Today’s truths: What decision-makers need to know about human mobility and climate change
19 October 2021, 9:30-10:30am AEDT
Climate change is already a driver of human displacement, all over the world. What are we doing about it - in international and local contexts? What should we be doing? With politics at play, does US President Biden’s focus on the issue change the state of play globally? In this panel, experts set out the critical questions and the principles that should guide the answers. Join them in the lead up to the global climate change talks in Glasgow to consider how environmental displacement is challenging us individually, nationally and internationally.
Ambassador Rabab Fatima
Bangladesh Ambassador & Permanent Representative to the United Nations, New York
Ambassador Rabab Fatima, Permanent Representative of Bangladesh to the United Nations, presented her credentials to the UN Secretary-General on 6 December 2019. Ambassador Fatima is a career diplomat and joined the Bangladesh Foreign Service in 1989. She has served in various Bangladesh missions including in Kolkata, Geneva and Beijing. She served in lien with the Commonwealth Secretariat, London, as Head of Human Rights; and with the International Organization for Migration as the Regional Representative for South Asia; and as the Regional Adviser for South and Southwest Asia & Regional Adviser for Climate Change and Migration in IOM’s Regional Office for Asia and the Pacific. She served as the President of the UNICEF Executive Board in 2020. She is currently serving as the Vice President of the UNDP/UNFPA/UNOPS Executive Board. She is co-chairing the Intergovernmental Preparatory Committee for the Fifth United Nations Conference on the Least Developed Countries to be held in January 2022 in Doha, Qatar. She received her MA in International Relations and Diplomacy from the Fletcher School of Law and Diplomacy, Tufts University, and BA in Social Science from the University of Canberra.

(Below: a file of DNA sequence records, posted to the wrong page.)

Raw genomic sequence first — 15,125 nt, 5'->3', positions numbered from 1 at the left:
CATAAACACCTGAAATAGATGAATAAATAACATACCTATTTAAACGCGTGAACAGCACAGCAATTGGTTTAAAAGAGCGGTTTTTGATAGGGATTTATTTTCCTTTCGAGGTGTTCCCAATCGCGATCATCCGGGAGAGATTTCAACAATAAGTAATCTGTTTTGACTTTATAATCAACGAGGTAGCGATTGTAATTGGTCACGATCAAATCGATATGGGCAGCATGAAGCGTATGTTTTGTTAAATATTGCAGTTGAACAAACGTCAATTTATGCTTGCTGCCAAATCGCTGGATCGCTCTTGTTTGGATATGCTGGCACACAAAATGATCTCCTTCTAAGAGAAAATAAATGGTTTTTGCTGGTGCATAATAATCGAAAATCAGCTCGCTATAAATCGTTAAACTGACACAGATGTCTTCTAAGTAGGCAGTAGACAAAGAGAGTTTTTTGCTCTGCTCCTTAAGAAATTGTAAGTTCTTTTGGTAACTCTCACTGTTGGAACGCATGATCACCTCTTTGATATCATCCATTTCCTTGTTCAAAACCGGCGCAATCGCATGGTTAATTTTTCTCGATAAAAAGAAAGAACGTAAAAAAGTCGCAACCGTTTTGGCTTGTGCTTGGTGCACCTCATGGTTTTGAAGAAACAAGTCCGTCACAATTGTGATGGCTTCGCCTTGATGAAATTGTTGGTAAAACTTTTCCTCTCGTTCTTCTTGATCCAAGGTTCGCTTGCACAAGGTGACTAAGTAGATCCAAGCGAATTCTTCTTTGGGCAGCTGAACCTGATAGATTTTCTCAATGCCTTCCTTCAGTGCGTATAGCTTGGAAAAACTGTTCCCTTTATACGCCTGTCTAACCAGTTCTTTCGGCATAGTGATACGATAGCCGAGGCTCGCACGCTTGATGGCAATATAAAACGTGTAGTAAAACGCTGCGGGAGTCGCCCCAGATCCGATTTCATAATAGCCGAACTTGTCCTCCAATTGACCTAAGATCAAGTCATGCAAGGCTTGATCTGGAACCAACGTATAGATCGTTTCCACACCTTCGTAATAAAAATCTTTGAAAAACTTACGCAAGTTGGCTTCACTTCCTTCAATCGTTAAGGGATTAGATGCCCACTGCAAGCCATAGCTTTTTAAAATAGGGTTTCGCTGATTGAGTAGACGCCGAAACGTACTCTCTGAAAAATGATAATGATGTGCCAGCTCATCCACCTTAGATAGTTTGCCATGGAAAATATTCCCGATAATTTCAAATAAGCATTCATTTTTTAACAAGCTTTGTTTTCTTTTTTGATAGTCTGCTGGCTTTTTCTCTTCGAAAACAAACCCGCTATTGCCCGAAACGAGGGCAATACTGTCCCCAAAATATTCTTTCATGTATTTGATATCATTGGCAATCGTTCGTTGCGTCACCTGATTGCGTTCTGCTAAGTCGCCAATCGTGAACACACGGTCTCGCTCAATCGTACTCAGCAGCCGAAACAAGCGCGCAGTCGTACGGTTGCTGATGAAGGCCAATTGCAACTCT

Special Advisor on Climate Action to the UN High Commissioner for Refugees
Andrew Harper is the Special Advisor on Climate Action to the United Nations High Commissioner for Refugees (UNHCR) in Geneva. He is responsible for providing strategic guidance, oversight and expertise to shape UNHCR's response to the climate emergency. Previously, he was the Director of UNHCR’s Division of Programme Support & Management, where he oversaw programme policy, planning and management, as well as technical support to field operations. Andrew has led the UNHCR Innovation Service and was responsible for leading and coordinating the international response to the Syrian Crisis in Jordan. Some of the main achievements included responding to, at the time, the largest refugee crisis in the world, the establishment of the Zaatari and Azraq refugee camps, introducing biometric registration and linking that to the world’s largest biometric based refugee cash assistance programme. Andrew also served as the UNHCR Head of Desk covering the Iraq Situation, as well as the Emergency Focal Point for the Middle East and North Africa region for the Libyan Crisis. He has previously worked for the Australian Embassy in Turkey and UNOCHA, and in various field locations with UNHCR, including Central and Southeast Asia, the Western Balkans, Islamic Republic of Iran and Ukraine.